The buildings shown below are disused harbour defence control huts used by the Royal Navy for its antisubmarine indicator loop defences in World War 2. They are located on the Isle of May in the Firth of Forth, Scotland.
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Dr Richard Walding
Research Fellow - School of Science
Indicator Loops around the World (Home Page) How an indicator loop works Oban Bay (Scotland) indicator loop station United States Navy Indicator Loop Receiving Stations
Anti-submarine ‘indicator loops’ are long lengths of cable laid on the seabed in shipping channels of strategically important ports. They rely on the production of an induced current in a stationery loop of wire when a magnet (in this case, a submarine) moves overhead. Even if wiped or degaussed, submarines still have sufficient magnetism to produce a small current in a loop. The current is detected by galvanometers at a Loop Control Station on the shore. This technology was developed by the Admiralty's Board of Investigation and Research in 1915 and further developed after WW1 by British Royal Navy at HMS Vernon and HMS Osprey (Portland Naval Base). Loops were use extensively during WW2 but ceased in 1945 when more sophisticated methods (Asdic/sonar mainly) were shown to be more useful.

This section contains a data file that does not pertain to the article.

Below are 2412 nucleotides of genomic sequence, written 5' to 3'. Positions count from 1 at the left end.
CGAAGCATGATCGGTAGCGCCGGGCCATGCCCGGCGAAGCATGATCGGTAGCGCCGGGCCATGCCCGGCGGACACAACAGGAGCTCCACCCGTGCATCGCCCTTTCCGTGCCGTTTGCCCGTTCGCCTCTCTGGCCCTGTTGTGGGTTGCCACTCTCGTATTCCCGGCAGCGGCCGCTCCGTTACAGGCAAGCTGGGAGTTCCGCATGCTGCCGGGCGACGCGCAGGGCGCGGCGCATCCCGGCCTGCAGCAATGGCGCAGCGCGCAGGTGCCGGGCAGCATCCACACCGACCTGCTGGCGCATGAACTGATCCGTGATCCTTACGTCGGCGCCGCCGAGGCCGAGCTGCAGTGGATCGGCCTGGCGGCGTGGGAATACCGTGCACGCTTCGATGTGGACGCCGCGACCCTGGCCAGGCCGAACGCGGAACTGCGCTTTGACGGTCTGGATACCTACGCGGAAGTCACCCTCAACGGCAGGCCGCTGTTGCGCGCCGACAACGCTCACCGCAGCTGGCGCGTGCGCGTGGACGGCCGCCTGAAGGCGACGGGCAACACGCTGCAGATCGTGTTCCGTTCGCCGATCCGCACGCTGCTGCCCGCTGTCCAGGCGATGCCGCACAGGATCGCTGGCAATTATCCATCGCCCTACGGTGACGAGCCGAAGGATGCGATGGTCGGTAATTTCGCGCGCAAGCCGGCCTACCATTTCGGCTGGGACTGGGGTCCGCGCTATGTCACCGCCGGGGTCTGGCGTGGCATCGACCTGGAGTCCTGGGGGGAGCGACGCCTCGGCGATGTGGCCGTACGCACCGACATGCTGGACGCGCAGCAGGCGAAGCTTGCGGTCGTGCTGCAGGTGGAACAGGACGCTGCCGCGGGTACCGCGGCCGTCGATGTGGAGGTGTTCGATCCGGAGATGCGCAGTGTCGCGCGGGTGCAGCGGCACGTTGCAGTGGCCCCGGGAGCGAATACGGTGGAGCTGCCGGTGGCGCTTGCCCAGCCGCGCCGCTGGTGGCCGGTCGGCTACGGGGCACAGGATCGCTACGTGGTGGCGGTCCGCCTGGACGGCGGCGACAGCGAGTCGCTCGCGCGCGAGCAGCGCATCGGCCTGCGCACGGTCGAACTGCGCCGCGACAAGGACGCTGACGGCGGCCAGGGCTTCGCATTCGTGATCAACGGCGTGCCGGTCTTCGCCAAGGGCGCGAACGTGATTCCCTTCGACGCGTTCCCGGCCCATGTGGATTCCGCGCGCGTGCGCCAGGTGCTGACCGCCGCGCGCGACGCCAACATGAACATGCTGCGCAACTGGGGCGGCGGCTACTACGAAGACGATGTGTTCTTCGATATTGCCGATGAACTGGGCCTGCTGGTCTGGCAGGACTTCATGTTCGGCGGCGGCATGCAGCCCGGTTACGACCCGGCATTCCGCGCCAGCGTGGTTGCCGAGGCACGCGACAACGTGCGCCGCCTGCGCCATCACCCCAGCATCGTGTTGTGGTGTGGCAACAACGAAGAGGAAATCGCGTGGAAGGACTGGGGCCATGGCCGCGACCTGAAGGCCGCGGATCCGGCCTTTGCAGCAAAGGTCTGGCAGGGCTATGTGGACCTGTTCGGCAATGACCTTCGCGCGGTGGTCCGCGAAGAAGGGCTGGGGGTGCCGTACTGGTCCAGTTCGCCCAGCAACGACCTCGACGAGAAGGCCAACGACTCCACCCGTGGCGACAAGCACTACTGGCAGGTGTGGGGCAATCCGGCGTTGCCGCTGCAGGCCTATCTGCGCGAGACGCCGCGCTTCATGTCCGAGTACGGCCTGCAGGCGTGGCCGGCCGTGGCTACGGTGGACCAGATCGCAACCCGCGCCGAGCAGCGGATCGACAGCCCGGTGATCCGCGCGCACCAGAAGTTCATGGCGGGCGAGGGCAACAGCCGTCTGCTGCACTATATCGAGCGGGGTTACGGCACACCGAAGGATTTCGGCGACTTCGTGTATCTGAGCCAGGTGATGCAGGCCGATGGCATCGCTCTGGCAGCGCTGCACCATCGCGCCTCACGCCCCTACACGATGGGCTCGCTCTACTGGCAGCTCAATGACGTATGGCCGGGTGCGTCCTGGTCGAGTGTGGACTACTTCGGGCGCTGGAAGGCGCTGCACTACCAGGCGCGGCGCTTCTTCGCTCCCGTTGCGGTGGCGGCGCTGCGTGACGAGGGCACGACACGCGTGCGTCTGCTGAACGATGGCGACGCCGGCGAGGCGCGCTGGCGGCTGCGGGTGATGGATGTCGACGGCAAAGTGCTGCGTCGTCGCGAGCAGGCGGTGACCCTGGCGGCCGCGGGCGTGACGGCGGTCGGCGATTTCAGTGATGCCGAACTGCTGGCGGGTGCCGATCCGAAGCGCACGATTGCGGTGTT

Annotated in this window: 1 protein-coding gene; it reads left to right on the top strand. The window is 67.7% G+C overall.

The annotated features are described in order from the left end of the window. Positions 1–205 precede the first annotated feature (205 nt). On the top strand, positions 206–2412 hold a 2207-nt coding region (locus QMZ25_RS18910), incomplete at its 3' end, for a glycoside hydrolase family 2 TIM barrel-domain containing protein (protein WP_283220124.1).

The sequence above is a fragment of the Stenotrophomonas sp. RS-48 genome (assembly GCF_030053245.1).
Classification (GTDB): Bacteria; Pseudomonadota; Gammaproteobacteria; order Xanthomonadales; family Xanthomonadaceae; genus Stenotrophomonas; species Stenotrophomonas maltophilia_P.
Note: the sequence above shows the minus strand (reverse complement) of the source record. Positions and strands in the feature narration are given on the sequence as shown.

May Island lies at the mouth of the Firth of Forth about five miles from the port of Anstruther, Fife. It is best known for its important seabird colonies, bird observatory, three lighthouses and its ancient monastic ruins. However, during both world wars, the island was manned by the Admiralty and played a vital role in the defence of the approaches to Rosyth Naval Base, as well as the naval and mercantile anchorages in the estuary.
Firth of Forth loop layout
The Royal Navy sent a cable ship to the island on 2nd September, 1937 to lay communication cables and indicator loops on the sea bed as part of defence arrangements planned for the Forth Estuary. The indicator loops which were laid on the sea bed in 1937 were part of the Forth's anti-submarine defences, and extended in single lines from May Island to the Fife and Lothian coasts respectively.
A concrete base had also been laid at that time on May Island opposite the lightkeepers quarters in Fluke Street, as preparation for the possible future erection of a portable control station for the loops. This control station took the form of a long corrugated hut which was stored at Rosyth with the ability of being erected on the May within 24 hours notice.
On 22nd August, 1939, with the prospect of war looming once more, the fixed anti-submarine defences in the Firth of forth were ordered to be brought into an immediate state of readiness. Robert John Horace Williams was called up to the R.N.V.R. in the rank of Lieutenant and was sent to the May Island as Officer in Charge. Later he was promoted to Lieutenant Commander and remained at May Island until January, 1944, when he was succeeded by Lieutenant Commander Rolph E. Griffiths who remained in command until the naval personnel were withdrawn from the May in February, 1946.